News Release 280
Most Missouri state park caves will close temporarily to protect bats from disease; major tour caves will remain open
Volume 38-280 (For Immediate Release)
Contact: Judd Slivka
JEFFERSON CITY, MO, MAY 6, 2010 -- Most caves in Missouri state parks and historic sites will be closed temporarily to the public in an effort to reduce the risk of spreading a disease affecting bats, the Missouri Department of Natural Resources announced today. The system's four major tour caves will remain open but certain precautions will be established.
White-nose syndrome is a fungus that has devastated bats throughout northeastern United States and was discovered recently in a cave in Pike County, Missouri. Restricting public access to certain caves will help reduce the risk of any people-born transmission of the fungus from cave to cave.
Caves affected by the new policy include wild caves commonly used by bats. The only immediate exception will be caves or purposes determined to be low risk to bats, such as interpretive tours for school groups in certain caves. All other access will be restricted and by permit only.
The state park system's four major tour caves -- Onondaga Cave and Cathedral Cave at Onondaga Cave State Park, Fisher Cave at Meramec State Park, and Ozark Caverns at Lake of the Ozarks State Park -- will remain open to the public. Staff will implement screening measures for people wanting to tour the cave to further reduce the risk.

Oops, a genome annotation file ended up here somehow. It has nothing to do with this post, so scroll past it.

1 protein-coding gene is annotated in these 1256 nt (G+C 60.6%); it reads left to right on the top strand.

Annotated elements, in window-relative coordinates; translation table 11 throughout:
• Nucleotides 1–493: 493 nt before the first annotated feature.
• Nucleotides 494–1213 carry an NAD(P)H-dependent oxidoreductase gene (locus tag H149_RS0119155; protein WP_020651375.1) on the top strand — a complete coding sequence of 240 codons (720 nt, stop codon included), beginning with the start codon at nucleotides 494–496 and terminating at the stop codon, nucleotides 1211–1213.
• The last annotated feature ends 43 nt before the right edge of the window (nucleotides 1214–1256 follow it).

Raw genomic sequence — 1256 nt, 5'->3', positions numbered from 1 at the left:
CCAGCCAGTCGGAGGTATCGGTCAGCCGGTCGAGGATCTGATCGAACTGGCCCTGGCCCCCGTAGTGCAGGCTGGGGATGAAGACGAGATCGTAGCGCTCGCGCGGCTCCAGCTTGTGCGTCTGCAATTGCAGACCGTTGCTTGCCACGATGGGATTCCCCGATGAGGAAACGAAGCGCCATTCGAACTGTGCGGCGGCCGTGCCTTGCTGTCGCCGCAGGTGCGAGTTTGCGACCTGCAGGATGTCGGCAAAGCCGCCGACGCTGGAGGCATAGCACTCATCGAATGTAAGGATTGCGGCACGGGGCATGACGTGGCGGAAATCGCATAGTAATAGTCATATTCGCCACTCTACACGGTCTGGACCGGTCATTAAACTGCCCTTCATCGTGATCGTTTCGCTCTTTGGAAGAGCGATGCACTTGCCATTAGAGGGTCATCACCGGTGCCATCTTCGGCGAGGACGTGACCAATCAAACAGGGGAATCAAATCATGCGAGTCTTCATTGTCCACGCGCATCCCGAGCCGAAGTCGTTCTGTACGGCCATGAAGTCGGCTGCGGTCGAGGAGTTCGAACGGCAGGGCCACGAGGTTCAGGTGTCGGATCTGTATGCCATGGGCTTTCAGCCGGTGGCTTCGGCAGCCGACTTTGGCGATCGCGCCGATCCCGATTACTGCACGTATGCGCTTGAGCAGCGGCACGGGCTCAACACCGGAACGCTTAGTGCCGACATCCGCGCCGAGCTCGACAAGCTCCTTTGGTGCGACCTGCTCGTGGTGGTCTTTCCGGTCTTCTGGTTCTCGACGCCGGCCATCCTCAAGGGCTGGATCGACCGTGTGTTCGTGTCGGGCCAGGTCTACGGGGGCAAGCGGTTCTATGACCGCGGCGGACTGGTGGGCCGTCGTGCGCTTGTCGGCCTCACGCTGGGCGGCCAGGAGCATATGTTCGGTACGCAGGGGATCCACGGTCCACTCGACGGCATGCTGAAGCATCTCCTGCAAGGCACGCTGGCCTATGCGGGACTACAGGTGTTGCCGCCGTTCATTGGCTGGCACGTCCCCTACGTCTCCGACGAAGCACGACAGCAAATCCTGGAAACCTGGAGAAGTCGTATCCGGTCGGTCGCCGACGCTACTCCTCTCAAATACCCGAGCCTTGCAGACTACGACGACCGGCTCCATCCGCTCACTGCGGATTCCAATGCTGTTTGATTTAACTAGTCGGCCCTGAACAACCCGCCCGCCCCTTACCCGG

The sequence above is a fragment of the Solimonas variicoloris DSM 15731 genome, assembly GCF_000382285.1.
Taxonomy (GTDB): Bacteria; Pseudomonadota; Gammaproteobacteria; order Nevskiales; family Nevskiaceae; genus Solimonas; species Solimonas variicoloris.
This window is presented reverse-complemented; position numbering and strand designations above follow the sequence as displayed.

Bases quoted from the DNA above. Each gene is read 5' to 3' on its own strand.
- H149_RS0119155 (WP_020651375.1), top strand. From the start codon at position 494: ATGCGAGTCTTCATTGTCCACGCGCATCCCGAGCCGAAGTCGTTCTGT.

"We realize closing our bat caves will be an inconvenience for many cave explorers but we feel this is the best interim measure to protect bats and our cave ecosystems from a serious threat. We will work with other agencies and cave organizations to learn more about how this disease spreads, and hopefully find reasonable and safe ways to resume recreational, interpretative and scientific access in the future," said Bill Bryan, director of the department's Division of State Parks.
This policy will take effect immediately and will be reviewed July 15 or sooner if the circumstances within the state warrant it. The new policy has been made in consultation with other resource agencies, including the U.S. Fish and Wildlife Service and the Missouri Department of Conservation. Other resource agencies, including MDC and the U.S. Forest Service, have also taken steps to close caves on their property. The agencies, including the Department of Natural Resources, will begin work June 1 on a comprehensive Statewide White-Nose Syndrome Action Plan to address management of this issue.
Researchers are still learning about WNS, which was first discovered in New York in 2006. The disease causes infected bats to awaken more often during their winter hibernation and fly outside in search of food. This activity uses up stored fat reserves needed to get them through the winter and they usually freeze or starve to death. According to Bat Conservation International, WNS has killed more than a million bats in 11 states and Canada. Bats are major predators of night-flying insects such as mosquitoes and can annually consume thousands of tons of insects. Bat droppings called guano provide nutrients to the cave's fragile ecosystem and form the base of the cave food pyramid.
Missouri is known to have more than 6,300 caves. There are 175 caves in 18 state parks and historic sites and these are the ones affected by the new Department of Natural Resources' policy. In addition to the four major tour caves, there were numerous caves in state parks that were being accessed through wild cave tours or through various permits.
To learn more about state parks and historic sites, visit mostateparks.com.